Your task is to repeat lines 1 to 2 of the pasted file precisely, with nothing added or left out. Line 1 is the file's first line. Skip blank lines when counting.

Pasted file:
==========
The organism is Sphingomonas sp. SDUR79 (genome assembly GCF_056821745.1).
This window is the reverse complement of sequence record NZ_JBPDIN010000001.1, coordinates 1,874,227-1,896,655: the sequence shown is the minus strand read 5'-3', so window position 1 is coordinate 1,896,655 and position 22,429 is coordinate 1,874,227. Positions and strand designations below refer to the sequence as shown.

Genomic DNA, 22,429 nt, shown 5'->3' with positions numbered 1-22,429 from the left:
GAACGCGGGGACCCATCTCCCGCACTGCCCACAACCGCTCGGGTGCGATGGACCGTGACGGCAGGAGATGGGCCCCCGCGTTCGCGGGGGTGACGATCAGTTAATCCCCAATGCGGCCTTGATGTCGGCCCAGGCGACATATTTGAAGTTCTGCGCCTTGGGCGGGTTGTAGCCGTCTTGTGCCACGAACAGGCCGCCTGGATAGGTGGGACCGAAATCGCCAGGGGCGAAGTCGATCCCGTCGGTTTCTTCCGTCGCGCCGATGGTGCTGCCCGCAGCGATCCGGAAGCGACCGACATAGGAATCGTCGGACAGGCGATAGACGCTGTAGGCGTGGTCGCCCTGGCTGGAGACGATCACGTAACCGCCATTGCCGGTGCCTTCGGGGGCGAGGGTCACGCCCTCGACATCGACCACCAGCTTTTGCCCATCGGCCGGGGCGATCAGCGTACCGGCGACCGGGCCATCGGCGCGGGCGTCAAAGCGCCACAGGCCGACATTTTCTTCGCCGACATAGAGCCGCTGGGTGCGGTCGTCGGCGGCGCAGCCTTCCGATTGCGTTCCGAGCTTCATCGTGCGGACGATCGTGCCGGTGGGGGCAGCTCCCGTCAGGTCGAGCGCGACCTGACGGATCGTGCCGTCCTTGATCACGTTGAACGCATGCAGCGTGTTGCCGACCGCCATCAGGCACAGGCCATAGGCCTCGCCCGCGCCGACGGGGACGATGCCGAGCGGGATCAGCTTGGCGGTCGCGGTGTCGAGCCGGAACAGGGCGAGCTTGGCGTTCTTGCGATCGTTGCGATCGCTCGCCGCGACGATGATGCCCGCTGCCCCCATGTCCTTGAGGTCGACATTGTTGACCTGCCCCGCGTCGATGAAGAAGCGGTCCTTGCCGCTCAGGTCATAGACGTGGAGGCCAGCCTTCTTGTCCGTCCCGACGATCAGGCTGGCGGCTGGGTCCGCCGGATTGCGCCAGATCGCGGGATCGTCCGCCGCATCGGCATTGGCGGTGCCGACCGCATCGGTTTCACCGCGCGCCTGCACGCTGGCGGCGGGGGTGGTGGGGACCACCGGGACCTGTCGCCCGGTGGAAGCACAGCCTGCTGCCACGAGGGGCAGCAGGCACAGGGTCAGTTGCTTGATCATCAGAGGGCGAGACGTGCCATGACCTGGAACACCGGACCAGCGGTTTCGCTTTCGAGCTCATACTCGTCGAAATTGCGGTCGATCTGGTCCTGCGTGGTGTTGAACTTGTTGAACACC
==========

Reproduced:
The organism is Sphingomonas sp. SDUR79 (genome assembly GCF_056821745.1).
This window is the reverse complement of sequence record NZ_JBPDIN010000001.1, coordinates 1,874,227-1,896,655: the sequence shown is the minus strand read 5'-3', so window position 1 is coordinate 1,896,655 and position 22,429 is coordinate 1,874,227. Positions and strand designations below refer to the sequence as shown.